Week 40: SpamALot
by Sherri Jackson & Laurel Hood, 52 Weeks of Climate Action
We’ve been together for 40 weeks now. I think I can share some deeply personal information with you. I have a pet peeve. Many, in fact, but, this one relates
to this week’s challenge. When I am in a store, take my items to the checkout, and the cashier asks me for my email address. Now that might not bug some of you. Vive la difference. But for me, it’s right up there with “have a good one”. A good one what, I’m not totally sure, but thanks for the well wishes. When someone asks me for my email, I smile and say no thank you. But, inside, I’m thinking about all the junk they’re going to send me, all the luring to buy cheap goods at low prices. The drive to consumerism, and the already too much stuff that I am lucky enough to have acquired in my lifetime (I vacillate between obsessive packrat and Swedish death cleansing). I know that this innocent request translates into consumer reports, data mining and ways to manipulate us into buying more. In the spirit of a previous challenge where we began cleaning out our emails, this week we’ll go one step further. We’ll avoid amassing all those emails in the first place. Did you know that 78% of all incoming email is spam? Spam is defined as any unwanted or unsolicited email you receive. About 62 trillion spam messages are sent annually. That’s not the bad news. The bad news is that it requires 33 billion kilowatt hours of energy to power, resulting in 20 million tonnes of CO2 emissions per year. Wow. Just to hear from a Nigerian prince in crisis, or to find out that Old Navy has jeans on sale (again)? So, what exactly do we do about it?
Challenge 40: Unsubscribe.
Unsubscribe from sites that encourage you to buy things. Beyond the annoyance of unwanted email, most of these messages simply want you to buy more more more! Consumerism is alive and well. If we are going to break free of unhealthy habits, we need to consider how much we purchase, whether we need it, and why we want it. Being satisfied with what we have isn’t part of the human condition. In an age where having the newest gadget is all the rage, having offers sent to your inbox makes it all the more difficult to restrain. Compound that by being in lockdown, and you get the picture. You have done a good thing by thwarting temptation! Email addresses are a valuable commodity amongst companies trying to get their hands on your wallet. Why? Because they’re a lead. And, unlike the archaic “phone book” where you can look up a person’s name, address and telephone number, there isn’t an “email book” where you can find people’s email addresses. It requires asking directly, or more devious approaches. In essence, it’s harder to get, and when you have it, you have direct access to that person. There are very few places you can go, online or otherwise, that does not request you to “sign up”, “get free stuff” or “subscribe”. Why are they giving away such great stuff for free? Because they want your email address! Handing out your email address willy nilly is not a wise idea. It clogs up your inbox, and leads to the data pollution we talked about before. It also leaves you vulnerable to a bunch of unsolicited information, and scams. Beyond that, there are people actively seeking your email, so they can send you garbage. Your email gets dispersed through online subscriptions, social media, online forms and scraping tools. This information is purchased by marketers who use it to target you. You can “unsubscribe” from these emails. There must legally be a link at the bottom so you can do this. If there isn’t, many providers (like Gmail) offer you an “unsubscribe” tool at the top of the page. Going through your emails and selecting the ones you really could live without (hopefully it’s not us!) will get the process started. All in all, junk mail is cluttering up our virtual world, and wasting tons of energy unnecessarily. You can be part of the solution with a few simple steps. After you unsubscribe, here are some more tips from Norton on how to unclutter your inbox. In the article, there are steps outlined for most providers if you’re not sure how to go about it.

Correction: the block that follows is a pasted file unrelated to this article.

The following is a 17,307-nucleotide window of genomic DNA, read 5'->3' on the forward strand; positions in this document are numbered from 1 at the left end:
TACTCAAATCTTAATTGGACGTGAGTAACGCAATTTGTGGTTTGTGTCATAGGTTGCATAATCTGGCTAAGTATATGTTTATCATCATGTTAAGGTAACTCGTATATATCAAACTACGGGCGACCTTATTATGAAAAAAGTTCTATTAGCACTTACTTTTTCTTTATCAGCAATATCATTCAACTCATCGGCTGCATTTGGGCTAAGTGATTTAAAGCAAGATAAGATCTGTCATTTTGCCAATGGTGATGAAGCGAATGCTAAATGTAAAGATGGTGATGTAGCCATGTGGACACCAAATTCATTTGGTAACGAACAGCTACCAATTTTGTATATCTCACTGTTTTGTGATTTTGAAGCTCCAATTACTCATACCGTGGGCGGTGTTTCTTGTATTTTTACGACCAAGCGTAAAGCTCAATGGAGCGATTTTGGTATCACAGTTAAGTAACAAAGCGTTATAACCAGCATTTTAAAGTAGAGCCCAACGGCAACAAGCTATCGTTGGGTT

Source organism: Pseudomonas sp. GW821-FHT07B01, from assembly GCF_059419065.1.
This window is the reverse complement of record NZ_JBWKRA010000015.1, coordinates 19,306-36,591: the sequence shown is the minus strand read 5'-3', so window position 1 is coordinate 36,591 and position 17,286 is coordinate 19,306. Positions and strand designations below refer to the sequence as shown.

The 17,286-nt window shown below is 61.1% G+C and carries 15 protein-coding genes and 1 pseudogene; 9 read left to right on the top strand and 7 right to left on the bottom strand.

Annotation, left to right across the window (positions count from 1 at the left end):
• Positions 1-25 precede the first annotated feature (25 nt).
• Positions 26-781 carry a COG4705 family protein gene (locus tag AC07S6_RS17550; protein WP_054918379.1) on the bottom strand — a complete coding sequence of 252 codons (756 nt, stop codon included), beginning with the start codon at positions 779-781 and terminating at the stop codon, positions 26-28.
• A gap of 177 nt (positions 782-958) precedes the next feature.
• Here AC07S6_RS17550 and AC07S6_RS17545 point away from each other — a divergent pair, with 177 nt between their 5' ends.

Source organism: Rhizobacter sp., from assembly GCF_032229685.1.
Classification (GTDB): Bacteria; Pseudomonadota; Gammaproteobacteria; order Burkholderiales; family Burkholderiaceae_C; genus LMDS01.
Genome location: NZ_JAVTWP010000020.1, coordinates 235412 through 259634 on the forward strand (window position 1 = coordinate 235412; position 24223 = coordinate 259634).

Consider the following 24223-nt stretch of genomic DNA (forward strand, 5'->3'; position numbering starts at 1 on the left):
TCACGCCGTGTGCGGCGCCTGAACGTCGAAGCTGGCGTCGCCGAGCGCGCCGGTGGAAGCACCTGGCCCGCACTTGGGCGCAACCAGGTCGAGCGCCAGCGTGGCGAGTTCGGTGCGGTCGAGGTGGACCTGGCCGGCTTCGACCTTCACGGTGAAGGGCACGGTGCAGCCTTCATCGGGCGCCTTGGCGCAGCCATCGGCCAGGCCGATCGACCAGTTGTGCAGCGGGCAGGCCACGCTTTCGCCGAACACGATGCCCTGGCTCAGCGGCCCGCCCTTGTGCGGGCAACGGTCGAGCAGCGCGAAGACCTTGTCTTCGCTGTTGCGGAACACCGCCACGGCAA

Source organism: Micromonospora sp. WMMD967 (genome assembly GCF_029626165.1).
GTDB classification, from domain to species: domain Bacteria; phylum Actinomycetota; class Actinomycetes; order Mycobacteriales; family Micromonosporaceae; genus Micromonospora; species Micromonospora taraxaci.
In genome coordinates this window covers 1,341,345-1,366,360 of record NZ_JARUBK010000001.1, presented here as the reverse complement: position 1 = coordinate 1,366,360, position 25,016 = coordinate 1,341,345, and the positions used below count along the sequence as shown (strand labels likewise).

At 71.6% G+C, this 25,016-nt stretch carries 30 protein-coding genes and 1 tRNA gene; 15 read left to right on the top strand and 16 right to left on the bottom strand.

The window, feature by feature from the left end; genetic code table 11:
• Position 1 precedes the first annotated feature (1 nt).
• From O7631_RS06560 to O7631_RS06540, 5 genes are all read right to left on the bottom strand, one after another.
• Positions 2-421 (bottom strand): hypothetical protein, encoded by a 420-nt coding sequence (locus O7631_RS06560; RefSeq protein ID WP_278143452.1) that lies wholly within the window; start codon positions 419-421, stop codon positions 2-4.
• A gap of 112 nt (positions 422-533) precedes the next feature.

Delete junk mail or messages from unfamiliar senders without opening them.
Mark spam or advertising as “spam” and report it.
Keep your email private. Don’t share it with anyone unless absolutely necessary.
Use a third-party spam filter. There are lots of options out there, some free, some not (like McAfee, Norton, AVG).
Change your email address or create an address solely for online purchases.
Now that you’re spam free, you’ve done your part for the planet this week. Put your feet up and enjoy a job well done! . Yours in Sustainability, Sherri Jackson & Laurel Hood 52 Weeks of Climate Action was created by Sherri Jackson and Laurel Hood. Sherri is a writer, speaker and musician. She is the candidate of record and communications coordinator for the Simcoe-Grey Greens. Laurel Hood, is a retired secondary teacher, transportation lead for the Collingwood Climate Action Team, and volunteer coordinator for the Simcoe-Grey Greens. Visit our blog or sign up at www.52weeksofclimateaction.com.